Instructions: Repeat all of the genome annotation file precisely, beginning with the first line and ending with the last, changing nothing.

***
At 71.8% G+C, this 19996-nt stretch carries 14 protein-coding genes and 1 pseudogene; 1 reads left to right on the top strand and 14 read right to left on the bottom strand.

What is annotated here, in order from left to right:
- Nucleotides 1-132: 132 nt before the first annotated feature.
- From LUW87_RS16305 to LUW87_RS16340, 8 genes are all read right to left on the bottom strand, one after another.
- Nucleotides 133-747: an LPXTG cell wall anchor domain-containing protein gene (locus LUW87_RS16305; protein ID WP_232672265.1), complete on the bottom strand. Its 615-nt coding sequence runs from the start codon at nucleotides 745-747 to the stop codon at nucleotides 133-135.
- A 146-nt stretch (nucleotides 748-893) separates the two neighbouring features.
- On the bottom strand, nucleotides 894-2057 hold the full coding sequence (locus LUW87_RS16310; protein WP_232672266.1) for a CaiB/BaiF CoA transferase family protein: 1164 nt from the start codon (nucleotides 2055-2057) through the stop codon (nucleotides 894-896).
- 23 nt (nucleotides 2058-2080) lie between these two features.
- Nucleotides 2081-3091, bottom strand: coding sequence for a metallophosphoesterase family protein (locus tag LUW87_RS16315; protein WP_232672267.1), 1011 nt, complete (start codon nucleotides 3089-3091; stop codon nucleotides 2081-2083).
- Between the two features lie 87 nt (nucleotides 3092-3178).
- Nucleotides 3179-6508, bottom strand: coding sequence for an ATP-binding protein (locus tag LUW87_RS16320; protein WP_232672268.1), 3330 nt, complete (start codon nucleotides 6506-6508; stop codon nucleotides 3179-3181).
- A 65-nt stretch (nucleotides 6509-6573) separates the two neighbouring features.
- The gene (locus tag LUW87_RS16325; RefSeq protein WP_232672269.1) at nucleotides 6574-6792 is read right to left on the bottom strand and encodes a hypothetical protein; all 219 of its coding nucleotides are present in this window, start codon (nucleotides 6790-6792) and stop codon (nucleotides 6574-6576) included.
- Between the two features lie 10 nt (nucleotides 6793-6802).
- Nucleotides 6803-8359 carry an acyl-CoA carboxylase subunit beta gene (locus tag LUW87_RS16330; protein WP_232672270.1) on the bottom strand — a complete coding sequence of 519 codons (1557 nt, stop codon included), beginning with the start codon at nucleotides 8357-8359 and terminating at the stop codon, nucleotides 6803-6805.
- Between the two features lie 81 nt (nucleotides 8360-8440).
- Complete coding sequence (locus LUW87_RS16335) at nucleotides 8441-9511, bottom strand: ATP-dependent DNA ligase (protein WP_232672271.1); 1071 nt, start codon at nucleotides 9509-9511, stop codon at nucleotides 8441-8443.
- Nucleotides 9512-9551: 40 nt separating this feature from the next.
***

At 71.8% G+C, this 19996-nt stretch carries 14 protein-coding genes and 1 pseudogene; 1 reads left to right on the top strand and 14 read right to left on the bottom strand.

What is annotated here, in order from left to right:
- Nucleotides 1-132: 132 nt before the first annotated feature.
- From LUW87_RS16305 to LUW87_RS16340, 8 genes are all read right to left on the bottom strand, one after another.
- Nucleotides 133-747: an LPXTG cell wall anchor domain-containing protein gene (locus LUW87_RS16305; protein ID WP_232672265.1), complete on the bottom strand. Its 615-nt coding sequence runs from the start codon at nucleotides 745-747 to the stop codon at nucleotides 133-135.
- A 146-nt stretch (nucleotides 748-893) separates the two neighbouring features.
- On the bottom strand, nucleotides 894-2057 hold the full coding sequence (locus LUW87_RS16310; protein WP_232672266.1) for a CaiB/BaiF CoA transferase family protein: 1164 nt from the start codon (nucleotides 2055-2057) through the stop codon (nucleotides 894-896).
- 23 nt (nucleotides 2058-2080) lie between these two features.
- Nucleotides 2081-3091, bottom strand: coding sequence for a metallophosphoesterase family protein (locus tag LUW87_RS16315; protein WP_232672267.1), 1011 nt, complete (start codon nucleotides 3089-3091; stop codon nucleotides 2081-2083).
- Between the two features lie 87 nt (nucleotides 3092-3178).
- Nucleotides 3179-6508, bottom strand: coding sequence for an ATP-binding protein (locus tag LUW87_RS16320; protein WP_232672268.1), 3330 nt, complete (start codon nucleotides 6506-6508; stop codon nucleotides 3179-3181).
- A 65-nt stretch (nucleotides 6509-6573) separates the two neighbouring features.
- The gene (locus tag LUW87_RS16325; RefSeq protein WP_232672269.1) at nucleotides 6574-6792 is read right to left on the bottom strand and encodes a hypothetical protein; all 219 of its coding nucleotides are present in this window, start codon (nucleotides 6790-6792) and stop codon (nucleotides 6574-6576) included.
- Between the two features lie 10 nt (nucleotides 6793-6802).
- Nucleotides 6803-8359 carry an acyl-CoA carboxylase subunit beta gene (locus tag LUW87_RS16330; protein WP_232672270.1) on the bottom strand — a complete coding sequence of 519 codons (1557 nt, stop codon included), beginning with the start codon at nucleotides 8357-8359 and terminating at the stop codon, nucleotides 6803-6805.
- Between the two features lie 81 nt (nucleotides 8360-8440).
- Complete coding sequence (locus LUW87_RS16335) at nucleotides 8441-9511, bottom strand: ATP-dependent DNA ligase (protein WP_232672271.1); 1071 nt, start codon at nucleotides 9509-9511, stop codon at nucleotides 8441-8443.
- Nucleotides 9512-9551: 40 nt separating this feature from the next.